US Catholic Faith in Real Life

Read: Zealot

By Kathleen Manning | Print this pagePrint | Email this pageShare

By Reza Aslan (Random House, 2013)

Reza Aslan’s Zealot: The Life and Times of Jesus of Nazareth has stirred up plenty of controversy. Some critics fault Aslan for offering an unoriginal and one-sided view of Jesus’ life. Others, most infamously Fox News, claim his religious background disqualifies him from writing about Jesus.

Aslan attempts to dispel these controversies in the book’s opening and closing pages. He opens the book describing how learning about Jesus as a teenager prompted him to study Christianity even though he is—gasp!—a secular Muslim. He closes with an informative notes section detailing his research and pointing readers to scholars offering different interpretations of Jesus’ life.

Zealot focuses on what history can tell us about Jesus the man. One by one, iconic scenes from the gospels are cast in a new light. There was no trip to Bethlehem for the census, because Roman censuses counted people where they lived. Roman and Jewish records do not mention Herod’s slaughter of the innocents. Nazareth was too small to sustain a full-time skilled work force; “day laborer” better describes how Jesus made a living than “carpenter.” Nazareth also lacked a synagogue, likely meaning that Jesus was illiterate.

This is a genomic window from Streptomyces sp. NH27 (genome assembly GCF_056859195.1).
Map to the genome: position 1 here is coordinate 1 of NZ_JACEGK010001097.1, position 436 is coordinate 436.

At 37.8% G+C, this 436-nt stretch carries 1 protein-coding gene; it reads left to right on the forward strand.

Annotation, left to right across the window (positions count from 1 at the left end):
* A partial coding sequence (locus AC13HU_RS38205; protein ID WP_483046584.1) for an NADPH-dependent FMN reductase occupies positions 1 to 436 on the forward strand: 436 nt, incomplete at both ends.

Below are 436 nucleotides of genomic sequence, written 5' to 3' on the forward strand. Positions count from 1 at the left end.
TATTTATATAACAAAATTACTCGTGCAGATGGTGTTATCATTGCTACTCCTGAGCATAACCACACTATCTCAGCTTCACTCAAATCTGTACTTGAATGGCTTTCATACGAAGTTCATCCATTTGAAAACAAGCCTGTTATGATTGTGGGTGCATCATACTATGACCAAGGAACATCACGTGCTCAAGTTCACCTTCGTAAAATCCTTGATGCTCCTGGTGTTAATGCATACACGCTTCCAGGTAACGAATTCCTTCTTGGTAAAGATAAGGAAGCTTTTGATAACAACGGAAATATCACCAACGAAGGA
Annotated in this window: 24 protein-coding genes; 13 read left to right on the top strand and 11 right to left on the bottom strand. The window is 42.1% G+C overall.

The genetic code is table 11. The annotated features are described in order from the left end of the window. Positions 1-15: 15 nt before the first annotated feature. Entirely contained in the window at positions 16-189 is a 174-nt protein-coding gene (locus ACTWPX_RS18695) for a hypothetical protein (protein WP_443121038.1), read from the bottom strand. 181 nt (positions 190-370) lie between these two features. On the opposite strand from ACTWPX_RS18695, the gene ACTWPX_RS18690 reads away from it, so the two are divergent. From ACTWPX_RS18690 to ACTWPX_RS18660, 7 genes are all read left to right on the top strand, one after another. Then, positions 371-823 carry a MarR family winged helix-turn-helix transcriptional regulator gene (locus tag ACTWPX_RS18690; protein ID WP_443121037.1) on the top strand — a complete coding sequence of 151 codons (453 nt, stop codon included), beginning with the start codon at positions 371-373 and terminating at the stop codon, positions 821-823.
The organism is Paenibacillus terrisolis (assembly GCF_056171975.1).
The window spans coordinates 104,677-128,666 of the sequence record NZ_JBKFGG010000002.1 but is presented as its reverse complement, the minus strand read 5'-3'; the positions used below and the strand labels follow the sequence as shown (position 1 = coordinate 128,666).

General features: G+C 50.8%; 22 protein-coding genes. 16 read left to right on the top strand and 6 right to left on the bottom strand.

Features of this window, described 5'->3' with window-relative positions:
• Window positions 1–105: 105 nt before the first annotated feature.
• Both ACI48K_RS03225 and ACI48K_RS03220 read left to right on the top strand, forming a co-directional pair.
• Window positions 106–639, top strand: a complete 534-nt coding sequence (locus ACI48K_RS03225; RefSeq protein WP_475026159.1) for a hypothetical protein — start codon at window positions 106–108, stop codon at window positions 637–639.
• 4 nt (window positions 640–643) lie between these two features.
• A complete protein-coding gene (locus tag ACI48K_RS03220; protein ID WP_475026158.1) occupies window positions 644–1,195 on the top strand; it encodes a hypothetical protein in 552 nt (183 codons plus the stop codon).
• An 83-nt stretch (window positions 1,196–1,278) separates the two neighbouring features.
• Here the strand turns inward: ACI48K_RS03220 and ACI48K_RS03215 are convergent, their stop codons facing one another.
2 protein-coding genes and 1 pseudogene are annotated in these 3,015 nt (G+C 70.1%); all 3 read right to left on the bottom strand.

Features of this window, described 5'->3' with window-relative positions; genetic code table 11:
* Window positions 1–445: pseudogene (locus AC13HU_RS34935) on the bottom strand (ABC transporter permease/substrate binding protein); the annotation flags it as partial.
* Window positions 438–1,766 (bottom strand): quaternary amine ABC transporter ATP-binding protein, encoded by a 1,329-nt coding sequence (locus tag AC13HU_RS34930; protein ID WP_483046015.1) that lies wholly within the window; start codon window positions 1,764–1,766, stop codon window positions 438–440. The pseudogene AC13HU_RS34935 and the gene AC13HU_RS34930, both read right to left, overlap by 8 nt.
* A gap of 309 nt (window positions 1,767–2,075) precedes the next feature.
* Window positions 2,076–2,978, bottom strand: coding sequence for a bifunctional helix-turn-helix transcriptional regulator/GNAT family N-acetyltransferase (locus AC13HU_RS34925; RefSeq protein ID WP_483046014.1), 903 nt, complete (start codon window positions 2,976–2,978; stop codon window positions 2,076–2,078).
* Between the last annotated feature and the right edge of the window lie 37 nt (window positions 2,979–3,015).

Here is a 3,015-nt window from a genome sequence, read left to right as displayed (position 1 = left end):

Considering Jesus as only a man, Aslan argues that Jesus’ teachings about the kingdom of God were a political call to end the temple aristocracy and put Jews in charge of their own religious and political lives. The proof, Aslan claims, is Jesus’ crucifixion, a punishment reserved for political crimes.

Christians, who believe Jesus is both fully human and fully divine, may disagree with Aslan’s interpretation, but they should not overlook his book. He concludes by arguing that “Jesus the man is every bit as compelling, charismatic, and praiseworthy as Jesus the Christ.” Zealot brings that man vividly to life.

This article appeared in the February 2014 issue of U.S. Catholic (Vol. 79, No. 2, page 51).